Libertyville, Illinois facts for kids
|Motto: Fortitudine Vincimus
"By endurance we conquer"
|• Total||9.15 sq mi (23.7 km2)|
|• Land||8.81 sq mi (22.8 km2)|
|• Water||0.34 sq mi (0.9 km2) 3.72%|
|• Density||2,241.7/sq mi (865.5/km2)|
Libertyville is a village in Lake County, Illinois, United States and an affluent suburb of Chicago. It is located 5 miles (8 km) west of Lake Michigan on the Des Plaines River. The 2014 census population was 20,512. (There is also a township of the same name, which includes the village and some surrounding areas.) Located in northeastern Illinois, southwest of Waukegan and west of Lake Forest, its immediate neighbors are Mundelein to the west, Green Oaks, Mettawa, and Rondout to the east, Gurnee to the north, Grayslake to the northwest, and Vernon Hills to the south.
Libertyville is located at Coordinates: .
According to the 2010 census, the village has a total area of 9.15 square miles (23.7 km2), of which 8.81 square miles (22.8 km2) (or 96.28%) is land and 0.34 square miles (0.88 km2) (or 3.72%) is water.
The Des Plaines River forms much of the eastern boundary of the village. Other bodies of water include Butler Lake and Lake Minear.
Libertyville's main street is Milwaukee Avenue (Illinois Route 21). The main automobile route to Chicago is via Interstate 94 (the Tri-State Tollway and the Edens Expressway); Chicago's Loop is approximately 45 minutes away. The main Metra rail station sits at the northern edge of downtown off Milwaukee Avenue, and serves the Milwaukee District/North Line running from Union Station in Chicago to Fox Lake. The same line is served by another Metra station at Prairie Crossing, near the boundary of Libertyville and Grayslake. The Prairie Crossing station also serves Metra's North Central Line, with service from Union Station to Antioch.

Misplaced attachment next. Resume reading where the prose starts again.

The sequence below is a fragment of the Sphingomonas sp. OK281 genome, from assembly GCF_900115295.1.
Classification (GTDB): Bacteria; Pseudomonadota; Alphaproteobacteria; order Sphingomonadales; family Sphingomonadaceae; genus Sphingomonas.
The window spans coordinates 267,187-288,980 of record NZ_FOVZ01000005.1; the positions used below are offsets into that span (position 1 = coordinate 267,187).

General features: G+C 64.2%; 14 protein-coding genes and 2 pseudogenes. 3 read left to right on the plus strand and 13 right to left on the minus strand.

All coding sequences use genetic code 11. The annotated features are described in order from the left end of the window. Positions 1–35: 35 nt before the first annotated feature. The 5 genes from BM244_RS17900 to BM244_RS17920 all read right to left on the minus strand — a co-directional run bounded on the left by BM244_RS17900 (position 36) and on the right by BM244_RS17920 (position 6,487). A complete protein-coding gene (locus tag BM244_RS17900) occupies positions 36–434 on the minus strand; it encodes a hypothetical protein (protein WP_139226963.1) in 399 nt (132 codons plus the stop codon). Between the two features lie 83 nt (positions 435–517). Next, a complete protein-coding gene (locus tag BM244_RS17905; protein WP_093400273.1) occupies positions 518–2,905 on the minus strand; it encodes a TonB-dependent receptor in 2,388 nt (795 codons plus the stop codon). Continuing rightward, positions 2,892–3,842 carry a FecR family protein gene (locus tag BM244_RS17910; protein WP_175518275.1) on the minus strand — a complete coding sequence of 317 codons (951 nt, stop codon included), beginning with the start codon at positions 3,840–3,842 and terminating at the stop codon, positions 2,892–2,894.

- Tri-State Tollway
- Milwaukee Avenue
- Lake Street
- Buckley Road/Peterson Road
- Park Avenue
- Midlothian Road
- Winchester Road
- Butterfield Road
- St. Mary's Road
As of the census of 2000, there were 20,742 people, 7,298 households, and 5,451 families residing in the village. The population density was 2,364.5 people per square mile (913.2/km²). There were 7,458 housing units at an average density of 850.2 per square mile (328.3/km²). The racial makeup of the village was 92% White, 5% Asian and 1% African American. 0.1% is Native American. About 1% each are classified as belonging to other races or to two or more races. 3% of the population were Hispanic or Latino of any race. While still largely homogeneous, ethnic diversity has increased slightly since the 1960 census, when the population was indicated as being 99.9% white.